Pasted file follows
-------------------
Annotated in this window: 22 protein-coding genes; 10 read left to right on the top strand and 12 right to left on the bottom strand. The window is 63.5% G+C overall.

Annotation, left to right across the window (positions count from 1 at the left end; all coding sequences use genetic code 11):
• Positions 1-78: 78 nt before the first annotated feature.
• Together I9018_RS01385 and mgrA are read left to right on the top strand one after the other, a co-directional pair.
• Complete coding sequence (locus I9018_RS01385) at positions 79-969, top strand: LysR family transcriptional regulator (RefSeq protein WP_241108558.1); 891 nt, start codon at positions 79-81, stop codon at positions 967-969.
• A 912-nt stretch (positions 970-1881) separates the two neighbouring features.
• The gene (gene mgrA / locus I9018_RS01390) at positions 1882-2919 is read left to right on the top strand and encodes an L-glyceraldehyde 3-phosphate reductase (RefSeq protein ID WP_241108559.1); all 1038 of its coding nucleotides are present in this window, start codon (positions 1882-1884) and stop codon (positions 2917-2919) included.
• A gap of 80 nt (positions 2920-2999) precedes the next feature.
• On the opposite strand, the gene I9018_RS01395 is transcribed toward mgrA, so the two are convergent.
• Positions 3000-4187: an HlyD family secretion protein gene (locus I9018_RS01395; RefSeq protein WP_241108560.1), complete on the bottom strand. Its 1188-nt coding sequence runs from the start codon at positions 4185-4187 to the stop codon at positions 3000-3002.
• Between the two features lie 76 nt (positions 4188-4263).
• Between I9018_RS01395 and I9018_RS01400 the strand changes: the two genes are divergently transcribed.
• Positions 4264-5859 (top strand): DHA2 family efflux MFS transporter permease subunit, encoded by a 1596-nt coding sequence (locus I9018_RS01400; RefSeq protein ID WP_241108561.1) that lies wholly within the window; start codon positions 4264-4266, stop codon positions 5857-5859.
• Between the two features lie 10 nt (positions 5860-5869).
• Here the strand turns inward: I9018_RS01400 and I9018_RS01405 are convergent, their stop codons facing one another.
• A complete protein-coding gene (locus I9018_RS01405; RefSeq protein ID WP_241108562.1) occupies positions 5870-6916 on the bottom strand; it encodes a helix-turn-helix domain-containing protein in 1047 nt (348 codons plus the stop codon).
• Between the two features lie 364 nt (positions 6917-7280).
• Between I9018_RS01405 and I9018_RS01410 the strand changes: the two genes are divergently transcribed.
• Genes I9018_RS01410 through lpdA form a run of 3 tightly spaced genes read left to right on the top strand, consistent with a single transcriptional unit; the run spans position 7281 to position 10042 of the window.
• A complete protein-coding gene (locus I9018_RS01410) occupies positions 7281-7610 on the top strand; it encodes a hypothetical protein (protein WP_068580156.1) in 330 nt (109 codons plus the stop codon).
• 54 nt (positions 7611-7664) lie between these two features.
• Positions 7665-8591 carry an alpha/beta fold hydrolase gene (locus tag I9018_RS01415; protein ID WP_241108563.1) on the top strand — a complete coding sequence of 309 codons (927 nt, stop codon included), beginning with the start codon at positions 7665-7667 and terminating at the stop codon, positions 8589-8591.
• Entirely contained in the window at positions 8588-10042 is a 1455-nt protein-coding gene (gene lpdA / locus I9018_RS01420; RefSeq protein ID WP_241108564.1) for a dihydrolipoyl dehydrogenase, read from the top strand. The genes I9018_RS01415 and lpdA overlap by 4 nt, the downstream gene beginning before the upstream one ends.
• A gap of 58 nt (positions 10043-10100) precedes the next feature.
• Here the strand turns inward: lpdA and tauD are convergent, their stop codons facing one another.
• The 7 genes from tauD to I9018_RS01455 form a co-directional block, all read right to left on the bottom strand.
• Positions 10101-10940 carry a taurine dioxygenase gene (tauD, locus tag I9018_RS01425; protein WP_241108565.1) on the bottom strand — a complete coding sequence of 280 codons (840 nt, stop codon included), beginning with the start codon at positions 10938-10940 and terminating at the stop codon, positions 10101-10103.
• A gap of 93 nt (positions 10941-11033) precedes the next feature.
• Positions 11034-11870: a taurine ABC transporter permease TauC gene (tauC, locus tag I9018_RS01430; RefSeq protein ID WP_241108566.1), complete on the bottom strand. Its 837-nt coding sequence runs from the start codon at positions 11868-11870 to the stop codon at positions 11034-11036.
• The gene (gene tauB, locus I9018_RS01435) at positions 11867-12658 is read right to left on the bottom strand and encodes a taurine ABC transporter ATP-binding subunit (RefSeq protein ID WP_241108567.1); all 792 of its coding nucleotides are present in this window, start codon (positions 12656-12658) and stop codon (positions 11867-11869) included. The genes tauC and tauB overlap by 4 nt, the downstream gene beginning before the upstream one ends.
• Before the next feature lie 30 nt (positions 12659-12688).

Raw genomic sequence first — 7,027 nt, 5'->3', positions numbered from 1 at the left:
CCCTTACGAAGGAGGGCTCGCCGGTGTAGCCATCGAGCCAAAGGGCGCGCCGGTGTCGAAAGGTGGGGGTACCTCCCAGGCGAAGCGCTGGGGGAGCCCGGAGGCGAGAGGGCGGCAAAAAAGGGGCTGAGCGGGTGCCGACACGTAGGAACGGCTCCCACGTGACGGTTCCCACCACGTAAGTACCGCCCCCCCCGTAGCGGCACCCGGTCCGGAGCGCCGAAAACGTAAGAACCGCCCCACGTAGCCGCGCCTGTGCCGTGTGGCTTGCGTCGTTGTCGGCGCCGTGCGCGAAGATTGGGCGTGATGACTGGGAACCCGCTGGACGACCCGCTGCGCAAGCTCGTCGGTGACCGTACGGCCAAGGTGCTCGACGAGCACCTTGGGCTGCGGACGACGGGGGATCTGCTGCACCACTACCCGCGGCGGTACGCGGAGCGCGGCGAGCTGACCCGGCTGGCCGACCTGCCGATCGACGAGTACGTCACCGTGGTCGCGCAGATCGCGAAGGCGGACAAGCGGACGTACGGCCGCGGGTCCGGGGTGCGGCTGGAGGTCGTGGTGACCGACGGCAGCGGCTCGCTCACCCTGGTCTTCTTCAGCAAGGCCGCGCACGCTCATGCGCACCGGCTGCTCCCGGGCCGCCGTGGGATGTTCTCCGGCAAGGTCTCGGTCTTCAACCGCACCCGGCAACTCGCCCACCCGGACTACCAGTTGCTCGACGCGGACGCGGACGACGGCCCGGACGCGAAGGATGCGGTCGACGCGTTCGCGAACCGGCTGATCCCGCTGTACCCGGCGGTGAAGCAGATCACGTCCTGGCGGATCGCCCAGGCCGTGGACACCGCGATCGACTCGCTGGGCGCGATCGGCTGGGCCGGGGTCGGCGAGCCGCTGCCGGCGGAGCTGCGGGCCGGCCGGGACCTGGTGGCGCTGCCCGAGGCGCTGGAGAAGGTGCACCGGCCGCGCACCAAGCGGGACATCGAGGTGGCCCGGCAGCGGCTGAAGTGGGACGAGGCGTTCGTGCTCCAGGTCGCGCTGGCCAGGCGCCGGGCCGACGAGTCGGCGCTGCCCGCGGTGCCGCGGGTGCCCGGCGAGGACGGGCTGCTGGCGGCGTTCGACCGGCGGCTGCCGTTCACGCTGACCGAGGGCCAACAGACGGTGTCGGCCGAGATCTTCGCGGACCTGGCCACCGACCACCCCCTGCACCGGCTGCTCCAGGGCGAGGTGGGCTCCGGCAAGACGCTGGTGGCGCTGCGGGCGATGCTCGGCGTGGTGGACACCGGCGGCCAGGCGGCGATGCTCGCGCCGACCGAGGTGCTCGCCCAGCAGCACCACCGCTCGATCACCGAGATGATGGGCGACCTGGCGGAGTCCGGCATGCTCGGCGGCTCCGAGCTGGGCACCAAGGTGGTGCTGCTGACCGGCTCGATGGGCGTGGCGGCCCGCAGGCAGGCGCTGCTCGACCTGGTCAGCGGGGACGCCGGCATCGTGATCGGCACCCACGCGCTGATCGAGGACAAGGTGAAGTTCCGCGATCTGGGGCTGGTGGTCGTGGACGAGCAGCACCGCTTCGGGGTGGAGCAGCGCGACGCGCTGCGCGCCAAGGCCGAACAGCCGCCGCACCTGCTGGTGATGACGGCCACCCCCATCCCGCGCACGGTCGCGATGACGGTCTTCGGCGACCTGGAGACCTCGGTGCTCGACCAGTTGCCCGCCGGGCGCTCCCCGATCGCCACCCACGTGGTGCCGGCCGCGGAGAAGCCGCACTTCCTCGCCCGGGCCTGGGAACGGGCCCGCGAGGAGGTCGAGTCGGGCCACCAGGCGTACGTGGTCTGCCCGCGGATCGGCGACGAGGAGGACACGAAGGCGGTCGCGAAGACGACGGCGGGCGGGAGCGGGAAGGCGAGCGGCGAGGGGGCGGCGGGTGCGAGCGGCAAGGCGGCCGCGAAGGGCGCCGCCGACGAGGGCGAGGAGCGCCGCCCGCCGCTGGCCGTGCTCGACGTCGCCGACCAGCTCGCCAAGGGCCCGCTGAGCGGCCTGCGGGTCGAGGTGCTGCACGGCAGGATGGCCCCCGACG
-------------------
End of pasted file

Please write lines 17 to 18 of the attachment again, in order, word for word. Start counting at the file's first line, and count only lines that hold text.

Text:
• Between the two features lie 364 nt (positions 6917-7280).
• Between I9018_RS01405 and I9018_RS01410 the strand changes: the two genes are divergently transcribed.